Monday, June 30, 2014

Cherbourg to Portsmouth

The disco I mentioned yesterday failed, thankfully, to materialise but in its place I contracted a stomach bug. After way too many visits to the sanitation block this morning, Clare prepared an emergency kit consisting of a plastic bag, wet wipes and a toilet roll. In the event I nursed a dull ache on our trek across Normandy to Cherbourg, and troubled not the pristine fields of France.

I write this on the ferry as we wait to leave the harbour en route for Portsmouth. Feeling better already, buoyed up by copious infusions of iced tea, and reflections of how much Carrefour wine we bought a few hours back.

Sunday, June 29, 2014

Yvre l'Eveque, Le Mans

Tomorrow Cherbourg and a ferry ride home. Tonight, camping near Le Mans. No bikers, slimy leathers or gasoline machismo, just another out-of-season half-deserted campsite.

We arrived in sunshine. Tent up, we were cowering inside twenty minutes later as another deluge hit. In fact the much-sprayed canvas is coping well and we remain resolutely dry.

Oh wait! As I write this, someone has started an open-air disco: the tent is throbbing with Europop bass while some forlorn chanteuse .. well, you know.

Gonna be a long, hot night.

Saturday, June 28, 2014


Oh to be in a tent as the thunderstorms roll by; we are deafened and deluged.

The weird weather seems to have short - circuited The Executioner - no more incandescent cracks, just a mild tingle which leaves the mozzies befuddled.

We did an epic drive today from south of Florence to Cluny along the Mediterranean toll motorway network. A lot of it is tunnels: kilometre length boreholes through the Alps culminating in the 13 km Mont Blanc tunnel, a kind of Freudian birthing experience.

More bad weather is predicted so it'll be a damp night tonight. Tomorrow we move on to a campsite near Le Mans where we hope the amenities are better and dryer.

The picture is from our restaurant this evening at Cluny Abbey. Cluny is a delightful mediaeval French town,  more so when not inundated with hailstones.

Friday, June 27, 2014


Staying at the cottage today. Tomorrow we leave early, dropping the young gentlemen at Pisa airport (one hour from here ) and then onto our target campsite at Cluny (six or seven hundred kilometres and God knows how many driving hours).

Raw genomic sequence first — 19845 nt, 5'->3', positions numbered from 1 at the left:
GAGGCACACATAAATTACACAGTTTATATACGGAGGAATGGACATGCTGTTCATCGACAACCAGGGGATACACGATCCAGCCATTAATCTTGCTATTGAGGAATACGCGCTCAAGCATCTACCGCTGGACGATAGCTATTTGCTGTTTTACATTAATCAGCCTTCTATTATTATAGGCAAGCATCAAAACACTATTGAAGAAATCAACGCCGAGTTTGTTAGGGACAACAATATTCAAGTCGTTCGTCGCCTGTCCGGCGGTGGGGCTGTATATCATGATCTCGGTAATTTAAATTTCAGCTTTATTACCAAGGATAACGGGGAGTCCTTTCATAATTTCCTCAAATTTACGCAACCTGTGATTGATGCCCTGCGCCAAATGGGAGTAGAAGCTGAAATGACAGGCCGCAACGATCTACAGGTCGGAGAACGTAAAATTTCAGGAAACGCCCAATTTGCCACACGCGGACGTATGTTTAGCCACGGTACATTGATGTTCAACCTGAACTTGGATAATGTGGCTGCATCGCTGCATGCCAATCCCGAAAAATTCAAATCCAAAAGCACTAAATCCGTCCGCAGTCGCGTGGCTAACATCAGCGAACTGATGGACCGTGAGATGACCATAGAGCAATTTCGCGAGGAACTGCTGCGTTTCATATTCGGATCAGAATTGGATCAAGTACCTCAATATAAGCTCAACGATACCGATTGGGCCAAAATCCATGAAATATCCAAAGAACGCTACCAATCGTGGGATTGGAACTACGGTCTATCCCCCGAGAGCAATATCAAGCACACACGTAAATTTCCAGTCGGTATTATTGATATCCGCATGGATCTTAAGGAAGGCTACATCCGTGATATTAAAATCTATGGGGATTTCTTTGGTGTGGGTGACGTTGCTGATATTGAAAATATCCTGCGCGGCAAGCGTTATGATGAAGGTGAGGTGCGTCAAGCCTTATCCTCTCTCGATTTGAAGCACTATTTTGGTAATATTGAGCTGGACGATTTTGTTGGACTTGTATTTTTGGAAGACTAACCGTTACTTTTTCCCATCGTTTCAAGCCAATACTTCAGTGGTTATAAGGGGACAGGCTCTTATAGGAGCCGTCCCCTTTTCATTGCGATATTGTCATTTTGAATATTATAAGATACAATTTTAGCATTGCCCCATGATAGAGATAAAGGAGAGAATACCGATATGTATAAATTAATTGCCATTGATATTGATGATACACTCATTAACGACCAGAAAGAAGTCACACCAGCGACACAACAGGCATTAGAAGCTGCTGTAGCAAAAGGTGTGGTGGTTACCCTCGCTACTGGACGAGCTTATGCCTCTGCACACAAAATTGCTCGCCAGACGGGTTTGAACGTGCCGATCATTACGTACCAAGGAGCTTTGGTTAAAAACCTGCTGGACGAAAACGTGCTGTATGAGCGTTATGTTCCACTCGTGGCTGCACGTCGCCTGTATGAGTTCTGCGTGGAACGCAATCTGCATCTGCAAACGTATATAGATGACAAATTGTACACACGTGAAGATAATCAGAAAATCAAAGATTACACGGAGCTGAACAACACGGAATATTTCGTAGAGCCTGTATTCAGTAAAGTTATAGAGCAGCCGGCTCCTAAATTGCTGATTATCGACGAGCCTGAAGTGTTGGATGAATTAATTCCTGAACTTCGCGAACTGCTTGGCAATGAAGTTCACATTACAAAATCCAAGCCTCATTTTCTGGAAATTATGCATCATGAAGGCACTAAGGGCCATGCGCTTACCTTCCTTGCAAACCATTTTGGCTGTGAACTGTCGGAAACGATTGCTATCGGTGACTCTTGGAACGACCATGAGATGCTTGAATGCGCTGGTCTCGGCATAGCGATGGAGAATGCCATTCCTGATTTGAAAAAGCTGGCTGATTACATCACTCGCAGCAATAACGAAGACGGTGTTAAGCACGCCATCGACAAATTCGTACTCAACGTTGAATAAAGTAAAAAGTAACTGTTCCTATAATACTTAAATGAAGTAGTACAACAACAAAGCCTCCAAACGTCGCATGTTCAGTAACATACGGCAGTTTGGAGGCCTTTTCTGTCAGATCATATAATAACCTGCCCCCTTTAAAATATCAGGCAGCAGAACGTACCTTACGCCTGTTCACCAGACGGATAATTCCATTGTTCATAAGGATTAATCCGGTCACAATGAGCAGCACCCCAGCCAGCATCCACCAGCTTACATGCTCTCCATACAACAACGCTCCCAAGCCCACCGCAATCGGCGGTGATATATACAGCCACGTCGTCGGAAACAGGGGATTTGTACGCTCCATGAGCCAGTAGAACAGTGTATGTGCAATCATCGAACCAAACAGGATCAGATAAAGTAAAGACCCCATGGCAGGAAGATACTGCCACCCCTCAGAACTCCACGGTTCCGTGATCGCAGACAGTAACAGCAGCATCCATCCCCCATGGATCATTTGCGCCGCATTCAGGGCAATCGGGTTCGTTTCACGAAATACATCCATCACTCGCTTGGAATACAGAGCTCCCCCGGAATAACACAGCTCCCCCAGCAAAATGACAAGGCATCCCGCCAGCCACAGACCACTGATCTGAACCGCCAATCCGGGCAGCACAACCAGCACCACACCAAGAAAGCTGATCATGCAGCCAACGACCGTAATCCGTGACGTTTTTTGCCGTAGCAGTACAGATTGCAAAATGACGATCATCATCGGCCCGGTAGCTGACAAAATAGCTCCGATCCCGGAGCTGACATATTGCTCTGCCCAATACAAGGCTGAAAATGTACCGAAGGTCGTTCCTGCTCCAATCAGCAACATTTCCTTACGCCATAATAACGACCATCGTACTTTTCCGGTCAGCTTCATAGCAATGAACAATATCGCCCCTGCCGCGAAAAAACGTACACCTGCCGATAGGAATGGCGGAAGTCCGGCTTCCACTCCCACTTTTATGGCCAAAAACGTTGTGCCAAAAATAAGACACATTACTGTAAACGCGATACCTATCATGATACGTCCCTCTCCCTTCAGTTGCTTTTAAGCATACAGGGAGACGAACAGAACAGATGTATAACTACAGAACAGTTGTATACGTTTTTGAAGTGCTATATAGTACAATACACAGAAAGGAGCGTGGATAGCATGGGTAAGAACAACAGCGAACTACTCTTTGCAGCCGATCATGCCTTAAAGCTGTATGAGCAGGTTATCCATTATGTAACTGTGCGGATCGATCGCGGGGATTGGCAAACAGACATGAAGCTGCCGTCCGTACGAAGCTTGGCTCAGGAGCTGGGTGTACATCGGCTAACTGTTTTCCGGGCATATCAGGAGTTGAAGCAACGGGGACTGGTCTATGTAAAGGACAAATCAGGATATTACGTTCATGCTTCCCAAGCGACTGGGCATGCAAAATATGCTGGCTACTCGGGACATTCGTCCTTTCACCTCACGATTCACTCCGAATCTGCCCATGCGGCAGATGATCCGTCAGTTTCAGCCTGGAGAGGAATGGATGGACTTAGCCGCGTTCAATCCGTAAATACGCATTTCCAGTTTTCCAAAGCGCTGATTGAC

Italian heat is very different to the English variety. It has a suffusive quality, swaddling your body in its total embrace. I guess the grass, trees, walls .. the whole environment is really, really warm.

Alex has now finished two books on the Kindle. Given his habit of sneering at the ebook reader and his track record of abandoning fiction after just a few pages with some dismissive comment, this has to be a record.

The two books were:  "All you need is kill"  about a young soldier in a powered suit who keeps dying in combat against aliens and being reincarnated; and "Steel World" which features a young soldier who fights aliens in a power suit,  dies on a regular basis but is reincarnated again and again.

Don't know about you but a pattern seems to be emerging.

Picture shows Clare being decadent in the garden this morning.

Thursday, June 26, 2014

San Gimignano (reprise)

San Gimignano wasn't just about torture. It has narrow italianate streets, picturesque markets, hordes of tourists .. and a gun shop.

We loved it.

San Gimignano

Who could imagine? A town with not one but two torture museums. 

It's possible to wander around superficially, declining to engage with the reality of what you're seeing. But let the slightest degree of empathy manifest itself, and the conclusion is unavoidable: being on the receiving end of this stuff would be unimaginable agony. 

"Show the prisoner the instruments of torture."

Wednesday, June 25, 2014


Gosh! It's been a while since I've seen grown men duking it out in the street. I was sat in the Duomo square, all cathedraled out, while the rest explored the interior. Loud, high-pitched shouting from 100 metres away, at the shops lining the open area. Through the crowd I saw a young guy - looked like Bruce Lee - punching at a bigger guy wearing a high - viz yellow jacket. This style-atrocity did not seem to be the proximate cause of the conflict.

The violence must have lasted all of twenty seconds or so before both men ran off. Two cops arrived a minute or so later - impressive, I couldn't see any cctv - but the evidence had thoroughly departed.

Here are some pix. We left the car at an out-of-town car park and trammed in. Clare was keen to photograph the young gentlemen against the background of the Ponte Vecchio, repeating a snap taken twenty years ago.

Firenze cute

The nun on her mobile. The fish, people - watching from its shop window. The ice cream, channeling sea floor nodules. The couple checking out the bling on the Ponte Vecchio. The David sculptures. The Banksie-inspired street furniture. Florence in June.

Tuesday, June 24, 2014

A rabbit?

A reader asks: "Why is Clare eating a rabbit?"

The wisdom of Robert Heinlein

"Never attempt to teach a pig to sing; it wastes your time and annoys the pig."

Robert A. Heinlein, Time Enough for Love.

Profound and moving!

Nicolas Gómez Davila

Sheer genius.


For Adrian. Davila channels Marcus Aurelius.

Monday, June 23, 2014


The slip roads onto the urban motorway at Siena are short - perhaps a couple of hundred meters - and terminate in an obstruction such as a wall. A large STOP sign helpfully advises in the event of a failure to merge.

As we swung onto the slip road on our way back from Siena,  I saw a large lorry barrelling in on the slow lane. An instantaneous calculation concluded that I couldn't beat it so I slowed, keeping an eye on the looming wall.